(Bloomberg) -- The U.S. judge presiding over Special Counsel Robert Mueller’s case against Russian internet trolls scolded a lawyer for his running commentary in court papers, including a profanity from the fraternity hi-jinx movie "Animal House."
"It’s unprofessional, inappropriate and ineffective," Judge Dabney Friedrich told defense lawyer Eric Dubelier during a Washington federal court hearing on Monday. "Knock it off!"
Dubelier responded that he believed she was biased against him -- a charge she denied -- and that he’d need to discuss with his client whether he should continue.
Dubelier’s client is Concord Management and Consulting LLC, a company run by Russian businessman Yevgeny Prigozhin, a man sometimes referred to as "Putin’s chef" because Vladimir Putin had hosted dinners in his restaurants.
Concord is accused of bankrolling an effort by two other Russian companies and 13 individuals to sow dissent in the U.S. during the 2016 campaign, with online postings and by staging rallies with unsuspecting campaign operatives. Concord failed to have the case dismissed. The company is charged with conspiring against the U.S.
The judge insisted motions would be decided on their merits and that Dubelier would prevail "if, and only if, the facts and the law are on your side." She later closed the courtroom to the public to hear some arguments, because prosecutors said they involved the grand jury investigation.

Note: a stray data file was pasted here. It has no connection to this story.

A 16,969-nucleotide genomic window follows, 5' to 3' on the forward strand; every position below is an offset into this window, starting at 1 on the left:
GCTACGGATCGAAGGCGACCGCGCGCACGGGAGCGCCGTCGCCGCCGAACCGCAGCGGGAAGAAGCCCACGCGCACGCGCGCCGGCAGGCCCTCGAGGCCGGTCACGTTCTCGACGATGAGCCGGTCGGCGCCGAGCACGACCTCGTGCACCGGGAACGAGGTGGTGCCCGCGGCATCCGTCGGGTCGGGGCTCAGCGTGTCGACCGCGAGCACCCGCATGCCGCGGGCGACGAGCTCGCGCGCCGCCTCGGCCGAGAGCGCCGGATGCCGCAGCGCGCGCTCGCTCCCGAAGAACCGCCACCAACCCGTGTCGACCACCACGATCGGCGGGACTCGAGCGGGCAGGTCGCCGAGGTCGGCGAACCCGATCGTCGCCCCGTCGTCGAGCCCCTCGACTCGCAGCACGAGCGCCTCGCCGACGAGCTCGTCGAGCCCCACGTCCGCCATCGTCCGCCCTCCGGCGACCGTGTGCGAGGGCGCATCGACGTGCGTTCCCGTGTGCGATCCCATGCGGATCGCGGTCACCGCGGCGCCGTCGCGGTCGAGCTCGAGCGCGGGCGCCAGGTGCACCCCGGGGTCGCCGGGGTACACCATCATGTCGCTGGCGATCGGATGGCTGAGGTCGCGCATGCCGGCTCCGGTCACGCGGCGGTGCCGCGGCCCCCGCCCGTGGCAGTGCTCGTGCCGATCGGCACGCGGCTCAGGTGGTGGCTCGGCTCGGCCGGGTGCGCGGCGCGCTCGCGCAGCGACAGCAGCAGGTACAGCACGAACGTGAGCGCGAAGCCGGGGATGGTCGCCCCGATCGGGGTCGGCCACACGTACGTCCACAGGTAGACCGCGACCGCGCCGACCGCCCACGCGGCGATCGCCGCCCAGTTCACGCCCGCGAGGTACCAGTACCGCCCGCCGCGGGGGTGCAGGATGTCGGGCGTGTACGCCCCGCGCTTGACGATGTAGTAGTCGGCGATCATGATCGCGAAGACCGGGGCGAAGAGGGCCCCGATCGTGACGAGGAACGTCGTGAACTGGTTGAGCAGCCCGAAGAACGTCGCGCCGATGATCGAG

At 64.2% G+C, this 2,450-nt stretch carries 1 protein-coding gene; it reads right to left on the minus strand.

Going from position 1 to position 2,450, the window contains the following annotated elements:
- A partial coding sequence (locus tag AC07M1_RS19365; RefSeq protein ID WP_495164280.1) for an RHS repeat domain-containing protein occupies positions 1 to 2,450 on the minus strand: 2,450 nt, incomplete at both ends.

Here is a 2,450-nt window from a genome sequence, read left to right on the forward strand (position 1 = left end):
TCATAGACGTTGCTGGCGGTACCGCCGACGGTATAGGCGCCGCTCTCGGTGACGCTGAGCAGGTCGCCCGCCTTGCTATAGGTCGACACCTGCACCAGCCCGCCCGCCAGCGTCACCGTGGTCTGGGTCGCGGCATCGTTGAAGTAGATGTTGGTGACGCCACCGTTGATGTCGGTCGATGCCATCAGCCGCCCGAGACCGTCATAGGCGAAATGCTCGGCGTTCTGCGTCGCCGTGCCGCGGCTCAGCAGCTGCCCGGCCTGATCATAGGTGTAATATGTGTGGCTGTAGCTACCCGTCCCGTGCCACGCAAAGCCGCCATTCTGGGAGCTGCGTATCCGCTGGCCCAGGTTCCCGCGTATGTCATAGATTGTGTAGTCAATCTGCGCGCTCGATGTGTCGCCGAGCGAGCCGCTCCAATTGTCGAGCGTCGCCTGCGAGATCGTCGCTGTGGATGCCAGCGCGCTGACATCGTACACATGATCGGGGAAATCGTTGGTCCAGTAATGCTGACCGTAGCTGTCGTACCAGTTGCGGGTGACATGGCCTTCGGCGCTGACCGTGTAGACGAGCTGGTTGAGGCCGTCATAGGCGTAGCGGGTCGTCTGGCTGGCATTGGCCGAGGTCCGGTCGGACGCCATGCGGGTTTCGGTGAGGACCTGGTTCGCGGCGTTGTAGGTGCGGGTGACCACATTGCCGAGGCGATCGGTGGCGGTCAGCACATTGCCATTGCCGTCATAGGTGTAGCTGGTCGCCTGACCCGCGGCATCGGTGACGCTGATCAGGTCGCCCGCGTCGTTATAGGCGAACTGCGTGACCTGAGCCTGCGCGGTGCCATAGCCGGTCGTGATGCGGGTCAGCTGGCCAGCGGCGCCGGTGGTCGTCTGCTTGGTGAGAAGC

National security concerns implicated in the case had prompted the court to issue an order appointing a so-called "firewall counsel" to screen information that Dubelier may want to share with his clients in Russia. The lawyer has bridled against those restrictions. He says they’re impairing his preparation for trial and some of the information may have been leaked to the prosecution.
Dubelier asked the court to compel the government’s lawyers to disclose how they otherwise came to know the information he’d shared with firewall counsel. Prosecutors submitted their response under seal last week, telling Friedrich it concerned a "matter occurring before the grand jury."
Dubelier responded on Friday by quoting “Animal House,” the 1978 comedy in which a straight-laced character known as Flounder is lulled by his fraternity brothers into trusting them with his brother’s car.
"Flounder, you can’t spend your whole life worrying about your mistakes! You f**ked up... you trusted us! Hey, make the best of it!," Dubelier wrote in the court filing.
The case is U.S. v. Internet Research Agency LLC, 18-cr-32, U.S. District Court, District of Columbia (Washington)
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